The children’s room at the West Tisbury library has mice. And bees have made a home in the wall, not too far from an owl.

This sounds like the start of a children’s book about a crazy infestation at the library, perhaps, or maybe a case for a good exterminator. But these mice are tucked under patchwork quilts on tiny beds. The owl holds a magic wand in her beak, and the bees, like the rest of the library’s new inhabitants, are made of paint, part of a new mural being created by artist Linda Carnegie.

Linda Carnegie goes to the wall again — she also created murals in the previous children's room. — Mark Lovewell

The brightly-colored mural, designed for the youngest of readers and fit for a storybook, is a tribute to Cathy Brannen, a children’s librarian and West Tisbury resident who died in December. It is a fitting legacy for Mrs. Brannen, who was passionate about books, children and the West Tisbury library. And the mural's cross-continental origins show the depth of her friendships.

Cathy and her husband, John, lived in London for four years. Mrs. Brannen made lots of close friends there, some at the Kensington Chelsea Women’s Club, Mr. Brannen said this week. “We called them her London friends, her London ladies.”

“Most of them could not make her funeral in December, but they wanted to honor her in some way,” he said. West Tisbury children’s librarian Nelia Decker sat next to one of the London friends, Shereen Taylor-Berger, at Mrs. Brannen’s memorial service in Boston, and the two came up with the plan for a mural.

“They started talking and Shereen got this idea, knowing Cathy’s love of libraries and kids, that that would be a good way to honor her,” he said.

A mouse family, inspired by the Brambly Hedge books, has found a home at the library. — Sara Brown

The London ladies got together, about 15 in total, and donated a large amount of money to have the mural done, Mr. Brannen said. The characters are drawn from British and French children’s literature, including some of Mrs. Brannen’s favorite books.

Mr. Brannen said the mural might be especially valuable for the couple's young granddaughter. While she may not remember her grandmother, he said, “she’ll be able to go to the library.”

Ms. Decker, the children’s librarian, said some young patrons are already responding to the mural. “One little boy was sitting there and said, this should be an owl. And Linda made it an owl.” (Ms. Carnegie admitted that she was going to be painting an owl anyway, but she is happy to take reasonable suggestions.)

“We’re so pleased, so many people have supported Cathy Brannen and supported this project,” Ms. Decker said. “It’s a way to make this space more enticing and more lovely.”

Ms. Carnegie has been working on the mural free-form with acrylics and wall paint. She has ample experience painting murals for children, including work at Massachusetts General Hospital and Columbia Presbyterian Hospital in New York city. She was eager to contribute to the newly-renovated West Tisbury library; the old library featured Carnegie murals in the children’s room, but they were lost during the renovations.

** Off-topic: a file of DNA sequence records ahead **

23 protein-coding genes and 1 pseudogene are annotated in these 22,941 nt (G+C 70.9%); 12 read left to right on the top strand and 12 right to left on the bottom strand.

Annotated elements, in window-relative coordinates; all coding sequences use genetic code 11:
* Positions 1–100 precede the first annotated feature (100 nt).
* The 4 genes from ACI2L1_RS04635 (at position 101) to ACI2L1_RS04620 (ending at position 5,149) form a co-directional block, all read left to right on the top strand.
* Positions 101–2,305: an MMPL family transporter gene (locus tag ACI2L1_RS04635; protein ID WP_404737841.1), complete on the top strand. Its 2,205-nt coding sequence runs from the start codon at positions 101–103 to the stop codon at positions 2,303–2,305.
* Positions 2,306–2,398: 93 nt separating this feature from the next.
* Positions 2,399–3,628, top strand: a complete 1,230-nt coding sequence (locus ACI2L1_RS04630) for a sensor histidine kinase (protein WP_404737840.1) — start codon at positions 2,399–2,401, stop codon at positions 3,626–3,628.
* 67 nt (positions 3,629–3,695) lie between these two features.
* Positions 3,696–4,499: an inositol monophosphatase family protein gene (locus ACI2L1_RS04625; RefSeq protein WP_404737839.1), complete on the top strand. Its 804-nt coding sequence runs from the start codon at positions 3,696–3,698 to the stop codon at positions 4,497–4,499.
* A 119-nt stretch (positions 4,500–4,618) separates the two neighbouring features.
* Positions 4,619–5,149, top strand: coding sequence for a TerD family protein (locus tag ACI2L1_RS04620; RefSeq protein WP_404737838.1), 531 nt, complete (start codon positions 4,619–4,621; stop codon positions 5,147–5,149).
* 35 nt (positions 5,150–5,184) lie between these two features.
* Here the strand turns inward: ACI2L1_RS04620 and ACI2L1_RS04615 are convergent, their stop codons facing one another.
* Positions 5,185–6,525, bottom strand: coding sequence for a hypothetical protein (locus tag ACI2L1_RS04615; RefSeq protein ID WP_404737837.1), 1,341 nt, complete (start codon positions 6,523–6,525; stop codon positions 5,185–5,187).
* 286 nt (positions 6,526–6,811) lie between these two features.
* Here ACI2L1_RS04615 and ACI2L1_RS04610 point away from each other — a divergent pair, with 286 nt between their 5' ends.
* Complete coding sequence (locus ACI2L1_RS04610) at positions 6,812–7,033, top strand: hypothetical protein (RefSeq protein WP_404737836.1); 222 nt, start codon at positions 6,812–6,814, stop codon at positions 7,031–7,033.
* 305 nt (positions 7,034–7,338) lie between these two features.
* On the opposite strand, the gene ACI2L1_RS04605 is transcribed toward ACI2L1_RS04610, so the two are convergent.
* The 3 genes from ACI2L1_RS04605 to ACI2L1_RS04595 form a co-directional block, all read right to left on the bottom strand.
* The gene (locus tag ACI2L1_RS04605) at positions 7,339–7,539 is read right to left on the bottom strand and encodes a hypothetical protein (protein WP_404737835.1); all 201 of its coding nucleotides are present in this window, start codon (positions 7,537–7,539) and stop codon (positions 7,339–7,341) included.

Now her work will also be featured in the new library, which was completed last year.

“I get to do it again,” Ms. Carnegie said as she worked on the mural early this week, wearing overalls splattered with paint and holding a plate dabbled with shades of blue. “It’s really fun.”

Putting finishing touches on Mr. Fox. — Mark Lovewell

The tribute to Mrs. Brannen will soon be joined by other murals painted by Ms. Carnegie around the children’s room, thanks to donations from the Martha’s Vineyard Cultural Council and others. Ms. Carnegie is already making plans for those blank walls with a tree theme.

The space dedicated to Mrs. Brannen is full of familiar creatures and charming details, many of them painted at kids’ eye-level. The mouse family, inspired by the Brambly Hedge books, inhabits a tree, their cozy home full of fun Vineyard touches: a heath hen in glass and a model ship adorn the mantle, and a picture of the Vineyard hangs above the bed of one of the sleeping mice. The mouse family’s lamp, Ms. Carnegie pointed out, is a jar full of fireflies.

Nearby is Hedwig, Harry Potter’s faithful owl, and a certain bear who is fond of honey. There’s a country village with flocks of sheep in a pasture, Peter Rabbit nibbling on carrots in a garden, Paddington the bear in his blue coat.

A little red door with an acorn knocker is painted on the base of one wall, one of several in the mural. “Kids love little doors,” Ms. Carnegie said. She planned to add more details, a few bugs in the garden, perhaps, and she will paint the tree canopy high up on the wall. She pointed out the spot where she planned to put a dedication to Mrs. Brannen, planning to make it look like a carving on the tree.

While Ms. Carnegie never met Mrs. Brannen, she said she reveled in the spirit of the project and working in the library, surrounded by storytimes and children looking for a book to take home.

“I like hearing their voices,” she said, brushing light blue paint on the wall, just below the spot where she planned to paint Babar floating toward the ceiling in a hot air balloon.

For more pictures of the mural, visit the library's Facebook page.